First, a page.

After two days of digging in a suburban Detroit field, FBI Special Agent in Charge Bob Foley called off the search of James Hoffa's, saying "We did not uncover any evidence relevant to the investigation."
The FBI has called off the dig for Jimmy Hoffa in a suburban Detroit field where a tipster insisted he was buried alive.
No human remains were found during three days of excavation on the one-acre parcel, officials said.
"We're disappointed," said Robert Foley, head of the FBI's Detroit office.
The feds were led to the site by Tony Zerilli, who claims he was told the Teamsters Boss was whacked with a shovel and then entombed beneath concrete slabs in a barn.
"I know he's there," Tony Zerilli told NBC News before the search ended. "I'm not wrong."
Since Hoffa vanished in 1975, authorities have searched dozens of spots for his body. Informants have claimed he was dumped at Giants Stadium, fed to the alligators in the Everglades and shipped to Japan in a compacted car.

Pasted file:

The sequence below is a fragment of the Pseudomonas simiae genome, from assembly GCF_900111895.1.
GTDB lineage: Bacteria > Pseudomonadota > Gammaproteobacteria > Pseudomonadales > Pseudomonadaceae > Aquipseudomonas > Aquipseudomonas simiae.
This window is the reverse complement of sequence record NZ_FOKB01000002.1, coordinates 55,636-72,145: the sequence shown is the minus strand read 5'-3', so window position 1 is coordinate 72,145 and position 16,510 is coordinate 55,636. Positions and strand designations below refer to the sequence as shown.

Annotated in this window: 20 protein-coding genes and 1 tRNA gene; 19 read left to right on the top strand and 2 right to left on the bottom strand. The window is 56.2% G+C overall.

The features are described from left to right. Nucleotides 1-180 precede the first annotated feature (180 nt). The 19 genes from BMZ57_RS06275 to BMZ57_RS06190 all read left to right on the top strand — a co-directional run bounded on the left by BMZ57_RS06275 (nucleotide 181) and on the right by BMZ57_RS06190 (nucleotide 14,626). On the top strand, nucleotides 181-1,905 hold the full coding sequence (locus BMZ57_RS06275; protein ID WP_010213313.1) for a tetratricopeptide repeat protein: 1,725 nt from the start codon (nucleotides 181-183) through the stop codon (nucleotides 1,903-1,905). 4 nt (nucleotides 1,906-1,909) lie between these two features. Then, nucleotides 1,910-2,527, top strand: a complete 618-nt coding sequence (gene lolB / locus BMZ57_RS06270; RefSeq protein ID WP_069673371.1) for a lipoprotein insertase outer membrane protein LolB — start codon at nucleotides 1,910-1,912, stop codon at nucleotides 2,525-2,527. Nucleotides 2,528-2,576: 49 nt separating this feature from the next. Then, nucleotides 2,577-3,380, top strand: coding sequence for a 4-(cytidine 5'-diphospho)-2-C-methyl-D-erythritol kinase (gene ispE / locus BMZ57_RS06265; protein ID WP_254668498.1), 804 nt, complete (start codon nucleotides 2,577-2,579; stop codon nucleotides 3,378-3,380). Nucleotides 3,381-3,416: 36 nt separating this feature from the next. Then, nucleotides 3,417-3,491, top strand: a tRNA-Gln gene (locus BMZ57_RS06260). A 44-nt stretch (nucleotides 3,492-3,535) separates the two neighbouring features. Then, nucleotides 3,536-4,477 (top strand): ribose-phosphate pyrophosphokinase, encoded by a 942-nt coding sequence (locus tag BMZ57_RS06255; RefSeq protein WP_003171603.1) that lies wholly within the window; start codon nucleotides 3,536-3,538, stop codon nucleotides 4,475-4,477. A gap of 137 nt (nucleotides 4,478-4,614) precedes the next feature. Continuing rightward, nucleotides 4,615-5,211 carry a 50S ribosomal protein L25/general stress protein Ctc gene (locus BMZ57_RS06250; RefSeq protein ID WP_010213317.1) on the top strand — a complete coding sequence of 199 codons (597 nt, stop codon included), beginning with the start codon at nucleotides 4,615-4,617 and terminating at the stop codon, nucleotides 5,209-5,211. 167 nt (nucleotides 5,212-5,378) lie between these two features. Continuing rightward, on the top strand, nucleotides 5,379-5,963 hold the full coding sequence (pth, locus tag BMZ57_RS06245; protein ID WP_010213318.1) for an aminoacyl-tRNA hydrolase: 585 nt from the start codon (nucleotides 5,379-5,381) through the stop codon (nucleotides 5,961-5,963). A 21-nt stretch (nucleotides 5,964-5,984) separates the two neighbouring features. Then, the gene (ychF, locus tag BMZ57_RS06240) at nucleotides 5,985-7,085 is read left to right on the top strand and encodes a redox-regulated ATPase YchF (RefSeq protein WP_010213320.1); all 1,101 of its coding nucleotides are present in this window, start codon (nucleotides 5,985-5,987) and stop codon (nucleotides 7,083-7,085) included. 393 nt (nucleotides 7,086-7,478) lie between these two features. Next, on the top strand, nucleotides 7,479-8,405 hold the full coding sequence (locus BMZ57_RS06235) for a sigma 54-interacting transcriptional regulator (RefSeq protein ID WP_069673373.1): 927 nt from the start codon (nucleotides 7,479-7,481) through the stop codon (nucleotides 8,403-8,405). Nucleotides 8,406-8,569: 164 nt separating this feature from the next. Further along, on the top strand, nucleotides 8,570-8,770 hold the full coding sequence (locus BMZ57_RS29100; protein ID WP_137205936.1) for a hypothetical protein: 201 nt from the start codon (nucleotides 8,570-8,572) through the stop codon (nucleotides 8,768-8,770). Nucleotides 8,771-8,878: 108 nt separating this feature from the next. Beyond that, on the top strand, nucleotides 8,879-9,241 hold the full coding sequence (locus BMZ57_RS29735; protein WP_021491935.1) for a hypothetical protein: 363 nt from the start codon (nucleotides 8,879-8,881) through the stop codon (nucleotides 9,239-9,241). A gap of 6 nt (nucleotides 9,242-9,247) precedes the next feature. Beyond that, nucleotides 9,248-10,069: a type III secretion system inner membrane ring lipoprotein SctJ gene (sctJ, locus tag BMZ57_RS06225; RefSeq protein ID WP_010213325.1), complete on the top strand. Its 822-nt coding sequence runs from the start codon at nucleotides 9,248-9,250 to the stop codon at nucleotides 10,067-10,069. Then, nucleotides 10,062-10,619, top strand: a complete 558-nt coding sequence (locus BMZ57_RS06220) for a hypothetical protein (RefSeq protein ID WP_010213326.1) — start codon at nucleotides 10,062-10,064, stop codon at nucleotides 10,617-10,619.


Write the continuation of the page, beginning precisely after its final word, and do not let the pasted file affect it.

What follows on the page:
Investigators took Zerilli's claim seriously because he's alleged to be the former underboss of a Detroit crime family. Zerilli denies he was in the Mafia or involved in Hoffa's disappearance from a Detroit area restaurant.
Workers did find concrete slabs on property in Oakland Township, lending Zerilli's story some credibility. But backhoes and cadaver dogs failed to unearth anything to solve one of the country's most enduring mysteries.
The FBI said it deployed 40 agents for the search but did not say how much it cost.
"We do not have a profit margin as a bottom line," Foley said.
Carlos Osorio / AP
Law enforcement officials from the Michigan State Police help search the area in Oakland Township, Mich., Tuesday, June 18, 2013 where officials continue the search for the remains of Teamsters union president Jimmy Hoffa who disappeared from a Detroit-area restaurant in 1975.
This story was originally published on Wed Jun 19, 2013 10:35 AM EDT